If your clubs possess lofts that are too strong for your swing speed or shafts that are too stiff, you are on a hiding to nothing. These clubs will promote a low-flying golf ball, which costs you carry distance.

Conversely, weak lofted clubs with flexible shafts are a nightmare for faster swingers. This construction can cause you to generate excess backspin and sky your shots. As a result, you have less forward momentum, flight, and total distance.

Do not purchase clubs for the sake of it. Ensure that they match your needs and will help you card fewer bogeys and the odd birdie.

Tip on How to Overcome This Challenge:

Get Fitted

Golfers unsure of their idea specifications should consider getting fitted for the correct clubs. This helps you understand what works for you and why making it easier to find your equipment in the future.


6. Course Management

An area where most casual golfers fail is course management. As Kenny Rogers said, “you gotta know when to hold em, know when to fold em, know when to walk away, and know when to run.” The same rings true on the golf course.

Be smart and pick your battles. In the event that the hole is tight and leaves no margin for error, you should play it safe. On these holes, you know to hit a long iron from the tees instead of a driver. In addition, you cannot attack every par 5 green in 2. Sometimes, you should lay up to avoid the sand or a water hazard.

Furthermore, play for position on doglegs. Pick the side of the fairway that gives you the clearest line to your target. A simple slip up to the wrong side of the fairway can rule out a green in regulation.

Finally, if your options are limited, do not try and pull off a miracle shot. Simply execute a routing chip shot to get back onto the short grass.

Tip on How to Overcome This Challenge:

Use Common Sense

Play smart, and pick the right moment to attack the flag. In addition, play to the safest side of the fairway to set yourself up for an easy approach shot. Be patient and earn the right to card a birdie. When the shot is not on, do not go for it and ruin your round of golf.


7. No Golf Lessons

Far too many casual golfers have never had a golf lesson and complain that they struggle to play the game. PGA tour players work consistently with their coaches to master every aspect of their game, from drives to bunker shots and putts.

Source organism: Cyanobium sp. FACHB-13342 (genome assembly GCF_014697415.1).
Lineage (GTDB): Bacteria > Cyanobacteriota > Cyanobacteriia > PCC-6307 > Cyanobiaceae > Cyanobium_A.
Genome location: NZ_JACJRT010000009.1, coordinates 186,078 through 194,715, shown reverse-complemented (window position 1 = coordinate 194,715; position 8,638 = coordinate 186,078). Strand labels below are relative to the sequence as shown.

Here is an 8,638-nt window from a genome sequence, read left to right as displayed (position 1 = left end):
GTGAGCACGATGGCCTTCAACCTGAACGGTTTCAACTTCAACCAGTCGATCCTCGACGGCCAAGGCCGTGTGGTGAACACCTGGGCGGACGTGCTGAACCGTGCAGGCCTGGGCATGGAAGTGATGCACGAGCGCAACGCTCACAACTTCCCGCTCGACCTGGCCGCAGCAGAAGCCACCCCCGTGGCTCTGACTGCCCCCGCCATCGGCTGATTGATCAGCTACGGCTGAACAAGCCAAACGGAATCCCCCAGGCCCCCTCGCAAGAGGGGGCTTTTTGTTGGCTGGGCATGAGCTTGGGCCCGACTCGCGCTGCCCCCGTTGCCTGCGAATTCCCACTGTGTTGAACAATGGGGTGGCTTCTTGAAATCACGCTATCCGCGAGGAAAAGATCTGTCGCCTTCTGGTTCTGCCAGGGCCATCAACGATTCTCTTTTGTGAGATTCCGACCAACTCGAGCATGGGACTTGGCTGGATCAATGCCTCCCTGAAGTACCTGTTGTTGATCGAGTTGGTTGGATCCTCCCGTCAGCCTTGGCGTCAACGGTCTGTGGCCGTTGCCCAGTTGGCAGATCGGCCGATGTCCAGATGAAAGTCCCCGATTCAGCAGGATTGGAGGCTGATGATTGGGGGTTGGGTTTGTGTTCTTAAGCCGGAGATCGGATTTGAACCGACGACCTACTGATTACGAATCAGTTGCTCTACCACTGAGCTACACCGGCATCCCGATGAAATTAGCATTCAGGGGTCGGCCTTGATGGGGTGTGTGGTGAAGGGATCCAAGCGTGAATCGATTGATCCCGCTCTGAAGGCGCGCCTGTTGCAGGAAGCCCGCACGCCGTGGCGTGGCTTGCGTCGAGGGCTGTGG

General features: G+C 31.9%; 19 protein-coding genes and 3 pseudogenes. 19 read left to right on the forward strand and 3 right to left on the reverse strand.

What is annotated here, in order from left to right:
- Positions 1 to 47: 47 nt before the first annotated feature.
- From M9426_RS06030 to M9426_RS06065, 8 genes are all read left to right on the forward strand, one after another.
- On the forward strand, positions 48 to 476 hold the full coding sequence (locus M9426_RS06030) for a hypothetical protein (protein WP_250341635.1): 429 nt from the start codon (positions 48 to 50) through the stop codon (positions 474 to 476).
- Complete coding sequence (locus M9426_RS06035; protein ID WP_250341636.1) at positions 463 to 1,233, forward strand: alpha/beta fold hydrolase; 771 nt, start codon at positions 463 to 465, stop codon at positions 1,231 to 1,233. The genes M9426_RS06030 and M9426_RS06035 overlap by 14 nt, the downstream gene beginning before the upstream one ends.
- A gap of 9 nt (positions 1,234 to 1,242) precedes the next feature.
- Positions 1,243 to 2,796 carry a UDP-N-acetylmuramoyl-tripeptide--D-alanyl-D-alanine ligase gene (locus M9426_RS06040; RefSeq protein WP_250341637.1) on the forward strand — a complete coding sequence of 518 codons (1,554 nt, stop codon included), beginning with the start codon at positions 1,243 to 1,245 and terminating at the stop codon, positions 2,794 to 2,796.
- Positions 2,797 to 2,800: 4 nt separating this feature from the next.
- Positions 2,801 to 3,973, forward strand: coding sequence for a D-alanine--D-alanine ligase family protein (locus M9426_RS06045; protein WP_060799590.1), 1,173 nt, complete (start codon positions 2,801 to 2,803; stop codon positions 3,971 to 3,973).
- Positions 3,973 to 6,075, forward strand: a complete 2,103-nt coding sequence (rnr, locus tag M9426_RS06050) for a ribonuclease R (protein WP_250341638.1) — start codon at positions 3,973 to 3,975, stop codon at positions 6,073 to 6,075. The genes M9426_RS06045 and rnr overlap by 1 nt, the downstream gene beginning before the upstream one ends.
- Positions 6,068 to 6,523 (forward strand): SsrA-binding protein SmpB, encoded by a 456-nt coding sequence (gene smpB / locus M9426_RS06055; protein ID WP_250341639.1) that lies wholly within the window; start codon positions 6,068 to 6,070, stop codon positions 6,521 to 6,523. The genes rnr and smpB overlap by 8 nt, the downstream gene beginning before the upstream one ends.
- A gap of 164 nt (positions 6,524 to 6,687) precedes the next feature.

An instructor sets you on the straight and narrow by correcting the basics in your game. They teach you the fundamentals to victoriously navigate from the tee box to the green. Without lessons, you traverse the grassy terrain of a golf course ill-equipped with the knowledge to successfully play golf.

Only if your finances permit and you are serious about improving your swing, book a weekly lesson with your instructor. This ensures continuity to consistently reduce your net score. Those without the budget should book at least 5-lessons in to cover the basics.

Tip on How to Overcome This Challenge:

Take Lessons

The solution to this problem is simple. Call up your local teaching professional and book a lesson with them. This may be a costly endeavor, but it is an investment in your golf game and will pay off as you shed strokes from your game. If your budget is tight, start saving up and follow our in-depth tips and drills to lower your handicap.


Related Reading: If you are reading this, you are likely questioning your motivation for taking up the game. Relax, and read our steps to help you avoid asking questions such as why I suck at golf.


Matt Stevens

Matt Callcott-Stevens started playing golf at the age of 4 when Rory Sabattini's father put a 7-iron and putter in his hand. He has experienced all the highs and lows the game can throw at you and has now settled down as a professional golf writer. He holds a Postgraduate in Sports Marketing and has played golf for 28 years.